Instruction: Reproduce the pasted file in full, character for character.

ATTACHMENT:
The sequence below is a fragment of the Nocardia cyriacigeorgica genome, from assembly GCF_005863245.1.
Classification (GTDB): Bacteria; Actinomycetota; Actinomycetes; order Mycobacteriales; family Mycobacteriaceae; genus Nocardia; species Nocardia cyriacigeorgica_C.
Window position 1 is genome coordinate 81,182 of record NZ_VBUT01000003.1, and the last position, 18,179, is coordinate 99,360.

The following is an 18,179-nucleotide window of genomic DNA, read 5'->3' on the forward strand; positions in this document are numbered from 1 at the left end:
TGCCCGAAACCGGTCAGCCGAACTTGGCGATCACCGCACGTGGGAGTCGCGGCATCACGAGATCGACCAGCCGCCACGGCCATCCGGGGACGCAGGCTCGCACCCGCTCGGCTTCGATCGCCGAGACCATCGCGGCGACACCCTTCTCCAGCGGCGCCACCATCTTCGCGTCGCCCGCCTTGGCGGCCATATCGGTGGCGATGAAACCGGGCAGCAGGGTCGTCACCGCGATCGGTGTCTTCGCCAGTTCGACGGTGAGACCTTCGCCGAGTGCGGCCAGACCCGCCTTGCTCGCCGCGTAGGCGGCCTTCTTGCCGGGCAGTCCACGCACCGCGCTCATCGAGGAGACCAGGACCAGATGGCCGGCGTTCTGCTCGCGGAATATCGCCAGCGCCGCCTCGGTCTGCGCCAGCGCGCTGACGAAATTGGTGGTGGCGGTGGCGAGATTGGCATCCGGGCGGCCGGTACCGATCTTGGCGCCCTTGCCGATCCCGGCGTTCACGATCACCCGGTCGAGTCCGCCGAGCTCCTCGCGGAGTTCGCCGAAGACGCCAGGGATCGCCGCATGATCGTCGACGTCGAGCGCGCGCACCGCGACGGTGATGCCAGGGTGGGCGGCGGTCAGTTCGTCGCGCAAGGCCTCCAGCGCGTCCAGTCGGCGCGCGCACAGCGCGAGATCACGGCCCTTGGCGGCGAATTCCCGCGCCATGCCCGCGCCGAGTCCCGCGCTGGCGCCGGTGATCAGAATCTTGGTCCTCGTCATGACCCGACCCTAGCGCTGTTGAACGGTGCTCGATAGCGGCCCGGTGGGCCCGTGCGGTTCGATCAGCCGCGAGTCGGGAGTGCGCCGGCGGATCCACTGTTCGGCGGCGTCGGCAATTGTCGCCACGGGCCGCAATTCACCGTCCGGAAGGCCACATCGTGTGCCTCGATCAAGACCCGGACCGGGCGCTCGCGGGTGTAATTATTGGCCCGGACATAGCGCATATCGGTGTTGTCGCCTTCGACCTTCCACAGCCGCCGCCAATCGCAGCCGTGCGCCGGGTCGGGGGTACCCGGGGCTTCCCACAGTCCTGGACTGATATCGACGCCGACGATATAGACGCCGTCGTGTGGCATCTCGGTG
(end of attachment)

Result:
The sequence below is a fragment of the Nocardia cyriacigeorgica genome, from assembly GCF_005863245.1.
Classification (GTDB): Bacteria; Actinomycetota; Actinomycetes; order Mycobacteriales; family Mycobacteriaceae; genus Nocardia; species Nocardia cyriacigeorgica_C.
Window position 1 is genome coordinate 81,182 of record NZ_VBUT01000003.1, and the last position, 18,179, is coordinate 99,360.

The following is an 18,179-nucleotide window of genomic DNA, read 5'->3' on the forward strand; positions in this document are numbered from 1 at the left end:
TGCCCGAAACCGGTCAGCCGAACTTGGCGATCACCGCACGTGGGAGTCGCGGCATCACGAGATCGACCAGCCGCCACGGCCATCCGGGGACGCAGGCTCGCACCCGCTCGGCTTCGATCGCCGAGACCATCGCGGCGACACCCTTCTCCAGCGGCGCCACCATCTTCGCGTCGCCCGCCTTGGCGGCCATATCGGTGGCGATGAAACCGGGCAGCAGGGTCGTCACCGCGATCGGTGTCTTCGCCAGTTCGACGGTGAGACCTTCGCCGAGTGCGGCCAGACCCGCCTTGCTCGCCGCGTAGGCGGCCTTCTTGCCGGGCAGTCCACGCACCGCGCTCATCGAGGAGACCAGGACCAGATGGCCGGCGTTCTGCTCGCGGAATATCGCCAGCGCCGCCTCGGTCTGCGCCAGCGCGCTGACGAAATTGGTGGTGGCGGTGGCGAGATTGGCATCCGGGCGGCCGGTACCGATCTTGGCGCCCTTGCCGATCCCGGCGTTCACGATCACCCGGTCGAGTCCGCCGAGCTCCTCGCGGAGTTCGCCGAAGACGCCAGGGATCGCCGCATGATCGTCGACGTCGAGCGCGCGCACCGCGACGGTGATGCCAGGGTGGGCGGCGGTCAGTTCGTCGCGCAAGGCCTCCAGCGCGTCCAGTCGGCGCGCGCACAGCGCGAGATCACGGCCCTTGGCGGCGAATTCCCGCGCCATGCCCGCGCCGAGTCCCGCGCTGGCGCCGGTGATCAGAATCTTGGTCCTCGTCATGACCCGACCCTAGCGCTGTTGAACGGTGCTCGATAGCGGCCCGGTGGGCCCGTGCGGTTCGATCAGCCGCGAGTCGGGAGTGCGCCGGCGGATCCACTGTTCGGCGGCGTCGGCAATTGTCGCCACGGGCCGCAATTCACCGTCCGGAAGGCCACATCGTGTGCCTCGATCAAGACCCGGACCGGGCGCTCGCGGGTGTAATTATTGGCCCGGACATAGCGCATATCGGTGTTGTCGCCTTCGACCTTCCACAGCCGCCGCCAATCGCAGCCGTGCGCCGGGTCGGGGGTACCCGGGGCTTCCCACAGTCCTGGACTGATATCGACGCCGACGATATAGACGCCGTCGTGTGGCATCTCGGTG